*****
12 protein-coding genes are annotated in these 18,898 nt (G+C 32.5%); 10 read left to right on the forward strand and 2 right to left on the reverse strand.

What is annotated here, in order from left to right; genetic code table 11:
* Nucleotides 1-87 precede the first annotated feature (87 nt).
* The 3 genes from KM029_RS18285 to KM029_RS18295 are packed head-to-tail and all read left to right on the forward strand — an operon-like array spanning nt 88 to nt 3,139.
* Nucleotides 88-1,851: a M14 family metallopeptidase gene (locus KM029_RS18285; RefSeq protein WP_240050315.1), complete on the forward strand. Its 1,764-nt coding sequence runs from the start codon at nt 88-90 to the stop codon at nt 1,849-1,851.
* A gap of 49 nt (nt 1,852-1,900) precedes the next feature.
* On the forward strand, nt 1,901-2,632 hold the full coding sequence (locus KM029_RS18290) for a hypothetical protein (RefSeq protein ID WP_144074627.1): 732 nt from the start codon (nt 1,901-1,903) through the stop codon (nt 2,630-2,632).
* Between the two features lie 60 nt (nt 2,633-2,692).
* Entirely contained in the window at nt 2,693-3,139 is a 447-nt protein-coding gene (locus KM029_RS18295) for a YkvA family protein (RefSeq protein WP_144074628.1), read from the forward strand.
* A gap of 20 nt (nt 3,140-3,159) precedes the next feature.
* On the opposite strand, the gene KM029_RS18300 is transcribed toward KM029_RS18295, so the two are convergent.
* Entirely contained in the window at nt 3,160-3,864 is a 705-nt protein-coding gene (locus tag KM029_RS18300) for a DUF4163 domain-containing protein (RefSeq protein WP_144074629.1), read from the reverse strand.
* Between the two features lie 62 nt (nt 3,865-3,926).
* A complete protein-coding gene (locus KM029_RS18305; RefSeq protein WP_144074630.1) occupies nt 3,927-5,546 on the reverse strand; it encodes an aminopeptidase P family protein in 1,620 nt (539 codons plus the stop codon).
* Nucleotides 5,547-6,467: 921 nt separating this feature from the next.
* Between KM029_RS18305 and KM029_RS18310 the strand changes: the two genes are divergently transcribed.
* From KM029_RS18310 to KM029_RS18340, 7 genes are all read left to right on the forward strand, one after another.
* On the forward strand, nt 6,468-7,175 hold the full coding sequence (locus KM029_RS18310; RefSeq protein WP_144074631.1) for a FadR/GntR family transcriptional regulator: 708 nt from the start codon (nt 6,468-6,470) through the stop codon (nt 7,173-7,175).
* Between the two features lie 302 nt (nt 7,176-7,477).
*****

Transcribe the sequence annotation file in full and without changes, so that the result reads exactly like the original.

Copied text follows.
12 protein-coding genes are annotated in these 18,898 nt (G+C 32.5%); 10 read left to right on the forward strand and 2 right to left on the reverse strand.

What is annotated here, in order from left to right; genetic code table 11:
* Nucleotides 1-87 precede the first annotated feature (87 nt).
* The 3 genes from KM029_RS18285 to KM029_RS18295 are packed head-to-tail and all read left to right on the forward strand — an operon-like array spanning nt 88 to nt 3,139.
* Nucleotides 88-1,851: a M14 family metallopeptidase gene (locus KM029_RS18285; RefSeq protein WP_240050315.1), complete on the forward strand. Its 1,764-nt coding sequence runs from the start codon at nt 88-90 to the stop codon at nt 1,849-1,851.
* A gap of 49 nt (nt 1,852-1,900) precedes the next feature.
* On the forward strand, nt 1,901-2,632 hold the full coding sequence (locus KM029_RS18290) for a hypothetical protein (RefSeq protein ID WP_144074627.1): 732 nt from the start codon (nt 1,901-1,903) through the stop codon (nt 2,630-2,632).
* Between the two features lie 60 nt (nt 2,633-2,692).
* Entirely contained in the window at nt 2,693-3,139 is a 447-nt protein-coding gene (locus KM029_RS18295) for a YkvA family protein (RefSeq protein WP_144074628.1), read from the forward strand.
* A gap of 20 nt (nt 3,140-3,159) precedes the next feature.
* On the opposite strand, the gene KM029_RS18300 is transcribed toward KM029_RS18295, so the two are convergent.
* Entirely contained in the window at nt 3,160-3,864 is a 705-nt protein-coding gene (locus tag KM029_RS18300) for a DUF4163 domain-containing protein (RefSeq protein WP_144074629.1), read from the reverse strand.
* Between the two features lie 62 nt (nt 3,865-3,926).
* A complete protein-coding gene (locus KM029_RS18305; RefSeq protein WP_144074630.1) occupies nt 3,927-5,546 on the reverse strand; it encodes an aminopeptidase P family protein in 1,620 nt (539 codons plus the stop codon).
* Nucleotides 5,547-6,467: 921 nt separating this feature from the next.
* Between KM029_RS18305 and KM029_RS18310 the strand changes: the two genes are divergently transcribed.
* From KM029_RS18310 to KM029_RS18340, 7 genes are all read left to right on the forward strand, one after another.
* On the forward strand, nt 6,468-7,175 hold the full coding sequence (locus KM029_RS18310; RefSeq protein WP_144074631.1) for a FadR/GntR family transcriptional regulator: 708 nt from the start codon (nt 6,468-6,470) through the stop codon (nt 7,173-7,175).
* Between the two features lie 302 nt (nt 7,176-7,477).